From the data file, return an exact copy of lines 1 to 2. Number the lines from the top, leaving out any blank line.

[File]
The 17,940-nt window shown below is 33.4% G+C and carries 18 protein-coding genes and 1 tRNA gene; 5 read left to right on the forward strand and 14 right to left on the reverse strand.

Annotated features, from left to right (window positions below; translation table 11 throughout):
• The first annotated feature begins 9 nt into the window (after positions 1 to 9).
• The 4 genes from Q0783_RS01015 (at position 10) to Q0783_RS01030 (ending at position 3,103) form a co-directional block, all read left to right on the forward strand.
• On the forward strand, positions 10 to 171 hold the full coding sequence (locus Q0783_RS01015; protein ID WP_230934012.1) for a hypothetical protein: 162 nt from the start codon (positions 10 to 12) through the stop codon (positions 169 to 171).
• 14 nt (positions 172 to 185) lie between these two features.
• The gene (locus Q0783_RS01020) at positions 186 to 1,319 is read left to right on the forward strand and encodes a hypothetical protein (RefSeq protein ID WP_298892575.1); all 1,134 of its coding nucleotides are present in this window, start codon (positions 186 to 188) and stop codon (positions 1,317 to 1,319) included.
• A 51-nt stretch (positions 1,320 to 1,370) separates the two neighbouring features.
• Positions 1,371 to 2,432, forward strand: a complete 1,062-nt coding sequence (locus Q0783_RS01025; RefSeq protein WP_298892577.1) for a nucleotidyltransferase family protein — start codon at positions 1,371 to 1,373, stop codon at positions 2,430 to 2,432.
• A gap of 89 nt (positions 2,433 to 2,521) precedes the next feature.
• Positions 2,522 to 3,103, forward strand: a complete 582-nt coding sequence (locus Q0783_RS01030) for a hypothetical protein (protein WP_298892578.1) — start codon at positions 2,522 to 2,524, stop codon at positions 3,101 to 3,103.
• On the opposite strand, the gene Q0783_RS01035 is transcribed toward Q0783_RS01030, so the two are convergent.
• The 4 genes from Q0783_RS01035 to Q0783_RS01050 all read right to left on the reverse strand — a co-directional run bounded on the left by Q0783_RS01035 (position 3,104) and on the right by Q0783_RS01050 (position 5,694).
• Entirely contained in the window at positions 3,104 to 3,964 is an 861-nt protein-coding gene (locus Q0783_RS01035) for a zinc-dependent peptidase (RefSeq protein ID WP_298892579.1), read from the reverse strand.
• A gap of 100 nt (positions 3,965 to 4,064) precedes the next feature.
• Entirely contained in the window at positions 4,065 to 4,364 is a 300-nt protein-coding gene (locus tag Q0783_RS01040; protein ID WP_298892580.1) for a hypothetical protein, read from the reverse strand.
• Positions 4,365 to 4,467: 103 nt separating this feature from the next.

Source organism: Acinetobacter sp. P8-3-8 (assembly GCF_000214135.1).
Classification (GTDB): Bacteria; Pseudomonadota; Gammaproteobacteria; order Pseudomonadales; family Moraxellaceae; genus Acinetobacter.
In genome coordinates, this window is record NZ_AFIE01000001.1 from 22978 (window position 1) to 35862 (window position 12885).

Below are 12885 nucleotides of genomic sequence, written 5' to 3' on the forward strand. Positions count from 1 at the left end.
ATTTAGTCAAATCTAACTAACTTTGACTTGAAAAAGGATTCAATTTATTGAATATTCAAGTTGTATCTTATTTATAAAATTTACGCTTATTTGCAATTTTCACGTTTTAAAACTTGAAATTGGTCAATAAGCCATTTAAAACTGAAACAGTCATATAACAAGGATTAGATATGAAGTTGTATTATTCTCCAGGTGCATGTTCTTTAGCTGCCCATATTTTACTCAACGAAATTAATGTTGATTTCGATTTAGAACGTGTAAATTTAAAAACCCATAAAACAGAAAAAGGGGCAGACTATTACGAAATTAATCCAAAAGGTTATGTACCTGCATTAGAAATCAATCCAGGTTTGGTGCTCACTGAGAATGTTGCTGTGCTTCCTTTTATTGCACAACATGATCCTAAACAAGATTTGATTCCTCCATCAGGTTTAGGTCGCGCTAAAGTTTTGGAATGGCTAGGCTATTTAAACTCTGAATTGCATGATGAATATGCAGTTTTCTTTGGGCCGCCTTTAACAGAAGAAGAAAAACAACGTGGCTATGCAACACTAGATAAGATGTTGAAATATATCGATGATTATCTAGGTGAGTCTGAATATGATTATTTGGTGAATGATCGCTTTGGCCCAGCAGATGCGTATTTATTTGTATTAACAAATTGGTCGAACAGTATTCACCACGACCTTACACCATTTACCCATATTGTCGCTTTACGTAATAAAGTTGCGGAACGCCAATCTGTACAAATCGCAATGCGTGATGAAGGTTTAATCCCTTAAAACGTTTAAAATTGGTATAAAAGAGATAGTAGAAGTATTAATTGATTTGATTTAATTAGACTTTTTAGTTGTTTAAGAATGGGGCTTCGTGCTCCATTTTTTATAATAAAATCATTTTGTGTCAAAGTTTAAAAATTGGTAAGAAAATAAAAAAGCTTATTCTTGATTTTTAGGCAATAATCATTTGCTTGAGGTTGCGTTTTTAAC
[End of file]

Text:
The 17,940-nt window shown below is 33.4% G+C and carries 18 protein-coding genes and 1 tRNA gene; 5 read left to right on the forward strand and 14 right to left on the reverse strand.

Annotated features, from left to right (window positions below; translation table 11 throughout):